Monday, May 21, 2012

The Morning Drill: May 21, 2012

From Dr. Sherri Worth's website

Good Monday moring!

I am recovering from yesterday's Pasadena Half Marathon, but here are today's dentistry and health headlines:

'Dentist to stars' pays $641K in malpractice lawsuit

A prominent cosmetic dentist in California whose ads boast of treating movie stars and sports celebrities has paid a $641,542 award in a malpractice lawsuit, one of six such lawsuits filed against her in nine years.

Newport Beach dentist Sherri Worth, DDS, paid the award following an arbitrator's finding that she did excessive preparation of 22 teeth, plus laser surgery, during a two-hour and 40-minute procedure on March, 5, 2009. As a result, the patient, Ingrid Valdez, suffered irreversible pulpitis and nerve damage which required several root canals.

"She went too fast and too deep and removed too much gum tissue without removing bone, which is needed to treat a 'gummy smile' for a crown lengthening procedure," Valdez's attorney, Edwin Zinman, DDS, a San Francisco attorney who specializes in dental law, told "She should have referred her to a periodontist before doing the prep work."

Several dentists testified in hearings that Dr. Worth had violated the biologic width of Valdez's gums during laser surgery and did overcontoured restorations that resulted in gross malocclusions that could not be corrected by adjustment. They also testified that Dr. Worth's dental work needed to be removed, the crowns lengthened, and new restorations placed.

The award was one of the largest decisions involving crowns, veneers, and bridges, according to Dr. Zinman.

iPhone records doctor's questionable behavior

The sound of a dentist's drill can make even the toughest patients panic. But for one Valley man, it wasn't the drill that worried him. It's what was said during his dental procedure.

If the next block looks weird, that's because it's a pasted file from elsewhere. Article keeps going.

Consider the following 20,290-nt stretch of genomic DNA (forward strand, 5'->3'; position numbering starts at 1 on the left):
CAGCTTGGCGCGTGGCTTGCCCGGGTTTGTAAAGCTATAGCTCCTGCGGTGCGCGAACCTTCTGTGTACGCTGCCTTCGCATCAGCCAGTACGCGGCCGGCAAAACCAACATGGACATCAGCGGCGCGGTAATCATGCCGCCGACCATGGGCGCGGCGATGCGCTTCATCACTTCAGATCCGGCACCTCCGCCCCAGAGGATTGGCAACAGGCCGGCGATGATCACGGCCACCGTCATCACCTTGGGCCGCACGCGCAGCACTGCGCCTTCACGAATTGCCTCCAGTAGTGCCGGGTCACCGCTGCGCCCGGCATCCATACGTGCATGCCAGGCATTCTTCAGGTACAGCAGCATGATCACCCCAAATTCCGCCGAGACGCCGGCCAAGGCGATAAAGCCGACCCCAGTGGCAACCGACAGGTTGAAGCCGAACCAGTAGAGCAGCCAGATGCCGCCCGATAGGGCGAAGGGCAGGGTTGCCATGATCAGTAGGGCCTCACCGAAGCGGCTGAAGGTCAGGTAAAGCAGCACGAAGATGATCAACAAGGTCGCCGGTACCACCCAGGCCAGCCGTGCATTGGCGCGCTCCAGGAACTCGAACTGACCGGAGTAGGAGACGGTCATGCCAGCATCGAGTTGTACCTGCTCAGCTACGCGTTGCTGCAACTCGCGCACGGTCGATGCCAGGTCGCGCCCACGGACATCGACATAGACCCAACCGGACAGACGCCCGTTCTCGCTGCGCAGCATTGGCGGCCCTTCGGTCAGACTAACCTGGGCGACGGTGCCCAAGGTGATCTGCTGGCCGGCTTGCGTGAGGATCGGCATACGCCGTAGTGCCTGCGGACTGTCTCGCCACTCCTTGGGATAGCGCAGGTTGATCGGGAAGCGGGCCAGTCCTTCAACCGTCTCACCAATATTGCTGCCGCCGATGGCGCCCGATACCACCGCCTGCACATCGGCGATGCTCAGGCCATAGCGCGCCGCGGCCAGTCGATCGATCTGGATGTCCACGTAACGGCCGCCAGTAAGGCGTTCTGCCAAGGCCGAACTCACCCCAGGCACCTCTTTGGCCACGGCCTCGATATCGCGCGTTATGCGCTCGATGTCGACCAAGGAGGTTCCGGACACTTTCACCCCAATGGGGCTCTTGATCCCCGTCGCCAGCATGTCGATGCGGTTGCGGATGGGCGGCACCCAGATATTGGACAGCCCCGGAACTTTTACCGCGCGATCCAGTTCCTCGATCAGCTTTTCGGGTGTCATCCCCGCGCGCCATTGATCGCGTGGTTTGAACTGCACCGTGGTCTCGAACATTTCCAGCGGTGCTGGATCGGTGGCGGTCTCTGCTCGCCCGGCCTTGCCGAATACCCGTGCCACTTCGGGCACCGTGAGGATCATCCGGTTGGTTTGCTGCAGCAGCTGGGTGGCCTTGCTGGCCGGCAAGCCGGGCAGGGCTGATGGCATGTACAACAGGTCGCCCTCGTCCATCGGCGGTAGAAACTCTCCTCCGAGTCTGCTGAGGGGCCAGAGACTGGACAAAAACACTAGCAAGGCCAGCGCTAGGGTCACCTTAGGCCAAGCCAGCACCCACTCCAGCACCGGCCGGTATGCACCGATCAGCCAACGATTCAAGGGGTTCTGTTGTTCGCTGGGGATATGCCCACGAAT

"I had told him I was very uncomfortable going under general anesthesia," said Donovan Cade, who was scheduled to have his wisdom teeth pulled. "He convinced me to anyway during our consultation." 

Both Cade and the dentist, Dr. Brown Harris, will tell you they got off to a rough start after an initial consultation turned into a heated billing dispute. So Harris offered to perform the surgery at a steep discount. Cade booked it and then did something that many of us might not even think of.

"I went ahead and turned on the voice recorder on my phone and left it on the table next to the chair," said Cade.

It's a simple action, taken in a moment of vulnerability, that would capture something unthinkable.

"I know everybody wants to write Dick on his forehead," said a male voice that can be heard on Cade's iPhone recording. He says the voice is that of Dr. Harris, who can then be heard saying, "But I'll just have to sit back and think I could and I chose not to, thus I feel better."

Cade can be heard in the recording multiple times saying, "Ow Ow Ow."

At one point the person identified as Harris asks, "You want to do another shot?" Someone else responds, "Eh, I don't care."

Several people are heard laughing before the man believed to be Harris says, "Well, I tell you this much. I don't think I would go back to a place where I was so mean to just in case they decide to give me a tattoo."

Cade says the entire 28-minute procedure was recorded on his iPhone.

"It had a pretty big impact on me," said Cade. "I was as anybody would be when you find yourself mistreated, when you were completely vulnerable in somebody's care."